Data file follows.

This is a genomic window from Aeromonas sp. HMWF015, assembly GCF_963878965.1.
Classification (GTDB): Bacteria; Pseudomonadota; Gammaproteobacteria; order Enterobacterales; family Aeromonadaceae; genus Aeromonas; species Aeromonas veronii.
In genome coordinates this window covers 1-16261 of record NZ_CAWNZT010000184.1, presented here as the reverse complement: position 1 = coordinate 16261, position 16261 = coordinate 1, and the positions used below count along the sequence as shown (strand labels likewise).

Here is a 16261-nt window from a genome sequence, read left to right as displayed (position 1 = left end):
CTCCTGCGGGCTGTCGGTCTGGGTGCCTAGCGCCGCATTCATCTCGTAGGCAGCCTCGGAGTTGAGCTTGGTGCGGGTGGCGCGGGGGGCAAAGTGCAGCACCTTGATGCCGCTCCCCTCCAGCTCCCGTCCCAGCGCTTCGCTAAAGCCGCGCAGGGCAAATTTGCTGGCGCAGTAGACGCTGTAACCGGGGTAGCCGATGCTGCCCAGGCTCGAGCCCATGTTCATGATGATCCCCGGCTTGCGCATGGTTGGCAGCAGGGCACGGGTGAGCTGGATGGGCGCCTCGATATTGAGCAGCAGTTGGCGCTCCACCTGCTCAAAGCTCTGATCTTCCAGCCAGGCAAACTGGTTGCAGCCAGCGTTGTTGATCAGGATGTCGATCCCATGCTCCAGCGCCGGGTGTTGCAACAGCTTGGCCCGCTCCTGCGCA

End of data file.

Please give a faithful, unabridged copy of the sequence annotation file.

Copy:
This is a genomic window from Aeromonas sp. HMWF015, assembly GCF_963878965.1.
Classification (GTDB): Bacteria; Pseudomonadota; Gammaproteobacteria; order Enterobacterales; family Aeromonadaceae; genus Aeromonas; species Aeromonas veronii.
In genome coordinates this window covers 1-16261 of record NZ_CAWNZT010000184.1, presented here as the reverse complement: position 1 = coordinate 16261, position 16261 = coordinate 1, and the positions used below count along the sequence as shown (strand labels likewise).

Here is a 16261-nt window from a genome sequence, read left to right as displayed (position 1 = left end):
CTCCTGCGGGCTGTCGGTCTGGGTGCCTAGCGCCGCATTCATCTCGTAGGCAGCCTCGGAGTTGAGCTTGGTGCGGGTGGCGCGGGGGGCAAAGTGCAGCACCTTGATGCCGCTCCCCTCCAGCTCCCGTCCCAGCGCTTCGCTAAAGCCGCGCAGGGCAAATTTGCTGGCGCAGTAGACGCTGTAACCGGGGTAGCCGATGCTGCCCAGGCTCGAGCCCATGTTCATGATGATCCCCGGCTTGCGCATGGTTGGCAGCAGGGCACGGGTGAGCTGGATGGGCGCCTCGATATTGAGCAGCAGTTGGCGCTCCACCTGCTCAAAGCTCTGATCTTCCAGCCAGGCAAACTGGTTGCAGCCAGCGTTGTTGATCAGGATGTCGATCCCATGCTCCAGCGCCGGGTGTTGCAACAGCTTGGCCCGCTCCTGCGCA